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Archive for March, 2008

So Obscure A Person
I published “So Obscure A Person”, today 13 March 2007. It is a story of a man who wanted too much, and his Virginia descendants, who were the beneficiaries of his quests. He was ALEXANDER STINSON Senior of Williamsburg and Buckingham County, Virginia and his lifetime spanned almost the entire eighteenth century of Colonial Virginia.

He first appeared in the court records of Virginia as a bound servant boy, “a slave without shackles.” The title of this book comes from the reply of the Virginia Council at Williamsburg in May of 1741, when, as an overly ambitious young man, he made an official petition for land to fulfill his dream of becoming a Virginia planter. After years in bondage, his hopes must have seemed shattered when President JAMES BLAIR and the Council denied his plea, explaining that it was “too much land for so obscure a person.”

As his childhood had been passed being owned by tavern keepers along Williamsburg’s Duke of Gloucester Street, young SAWNEY seemed not easily discouraged. He allied himself with some of Virginia’s finest families, and went on to win his Virginia land and much, much more.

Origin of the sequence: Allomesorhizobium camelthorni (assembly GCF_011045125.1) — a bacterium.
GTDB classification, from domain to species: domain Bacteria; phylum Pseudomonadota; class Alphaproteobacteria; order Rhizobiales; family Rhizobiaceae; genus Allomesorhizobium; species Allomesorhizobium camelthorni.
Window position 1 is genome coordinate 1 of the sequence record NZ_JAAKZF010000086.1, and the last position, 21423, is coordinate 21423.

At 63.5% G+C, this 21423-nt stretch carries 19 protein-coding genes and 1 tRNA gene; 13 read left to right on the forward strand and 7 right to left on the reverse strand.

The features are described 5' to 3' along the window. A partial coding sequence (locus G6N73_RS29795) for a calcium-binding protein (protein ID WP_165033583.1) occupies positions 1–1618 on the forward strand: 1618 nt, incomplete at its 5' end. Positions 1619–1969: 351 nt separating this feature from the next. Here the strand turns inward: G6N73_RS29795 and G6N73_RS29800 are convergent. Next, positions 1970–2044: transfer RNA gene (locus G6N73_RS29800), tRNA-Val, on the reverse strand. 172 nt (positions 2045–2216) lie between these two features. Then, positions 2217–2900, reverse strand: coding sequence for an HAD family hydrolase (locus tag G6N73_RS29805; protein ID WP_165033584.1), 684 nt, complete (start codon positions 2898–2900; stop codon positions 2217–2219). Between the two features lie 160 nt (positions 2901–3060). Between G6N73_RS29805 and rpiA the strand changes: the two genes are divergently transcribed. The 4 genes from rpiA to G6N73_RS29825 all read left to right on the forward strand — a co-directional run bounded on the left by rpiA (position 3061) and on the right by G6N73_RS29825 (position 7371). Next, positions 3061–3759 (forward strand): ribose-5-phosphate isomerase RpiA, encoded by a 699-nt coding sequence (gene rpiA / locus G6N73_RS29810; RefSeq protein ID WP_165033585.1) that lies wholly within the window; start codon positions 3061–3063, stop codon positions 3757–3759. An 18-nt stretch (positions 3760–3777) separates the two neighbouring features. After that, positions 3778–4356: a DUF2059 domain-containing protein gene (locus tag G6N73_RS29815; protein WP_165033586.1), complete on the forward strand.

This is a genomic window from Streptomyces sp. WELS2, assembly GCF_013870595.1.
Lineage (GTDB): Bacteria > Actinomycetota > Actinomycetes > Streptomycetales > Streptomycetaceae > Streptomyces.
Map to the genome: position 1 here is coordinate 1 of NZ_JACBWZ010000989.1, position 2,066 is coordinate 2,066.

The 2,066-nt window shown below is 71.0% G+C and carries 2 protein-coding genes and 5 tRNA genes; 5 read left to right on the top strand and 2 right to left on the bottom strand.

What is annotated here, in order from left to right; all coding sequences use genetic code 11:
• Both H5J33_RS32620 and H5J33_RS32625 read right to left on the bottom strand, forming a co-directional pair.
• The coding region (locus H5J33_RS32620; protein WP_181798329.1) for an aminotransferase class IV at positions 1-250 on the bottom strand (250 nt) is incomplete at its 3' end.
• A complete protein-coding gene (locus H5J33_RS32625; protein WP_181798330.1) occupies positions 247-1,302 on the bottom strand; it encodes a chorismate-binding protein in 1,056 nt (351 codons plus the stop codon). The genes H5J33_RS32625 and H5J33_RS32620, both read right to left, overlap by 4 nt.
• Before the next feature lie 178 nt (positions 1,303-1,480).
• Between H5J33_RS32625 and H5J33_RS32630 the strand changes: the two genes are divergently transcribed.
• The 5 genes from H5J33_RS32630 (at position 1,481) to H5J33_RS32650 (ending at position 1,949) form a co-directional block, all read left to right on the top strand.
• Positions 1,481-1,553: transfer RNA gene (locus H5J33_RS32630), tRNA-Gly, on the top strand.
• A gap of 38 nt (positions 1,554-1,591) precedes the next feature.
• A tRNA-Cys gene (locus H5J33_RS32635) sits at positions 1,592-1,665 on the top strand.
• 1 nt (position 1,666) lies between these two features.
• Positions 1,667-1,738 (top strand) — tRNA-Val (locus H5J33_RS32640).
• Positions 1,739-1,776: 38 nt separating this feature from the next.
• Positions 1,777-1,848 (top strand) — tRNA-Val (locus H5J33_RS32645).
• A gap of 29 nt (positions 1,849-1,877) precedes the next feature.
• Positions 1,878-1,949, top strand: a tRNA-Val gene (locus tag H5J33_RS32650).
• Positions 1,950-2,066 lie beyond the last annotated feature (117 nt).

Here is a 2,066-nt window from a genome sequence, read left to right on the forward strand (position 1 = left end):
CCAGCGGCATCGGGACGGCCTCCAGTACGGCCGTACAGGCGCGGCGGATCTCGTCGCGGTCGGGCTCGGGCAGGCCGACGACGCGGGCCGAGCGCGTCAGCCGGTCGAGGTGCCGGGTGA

Eighteenth century Virginians muddled through life much as we do today. They lived each day, one at a time, the same as do we, but they did so much more during those one hundred years of history. Alexander STINSON moved upcountry from Tidewater Virginia to a place called Willis’s on the branches of Cattail, in what is now the center of Virginia, Buckingham County. He saw the land when it was a wilderness, and he settled it, and built a home for himself and his family. His dream of working the land he had won came true, as he became a Virginia planter. He cleared and built his own roadways, he taught his children, and he helped create a society where there had been no community at all. He and his children rebelled against a tyrannical government, fought a war, and created a brand new nation. While living through it all, he kept intact the faith of his fathers. After having accomplished all that he did, his children moved on to new places to pioneer as he had done.

Photograph from Flickr

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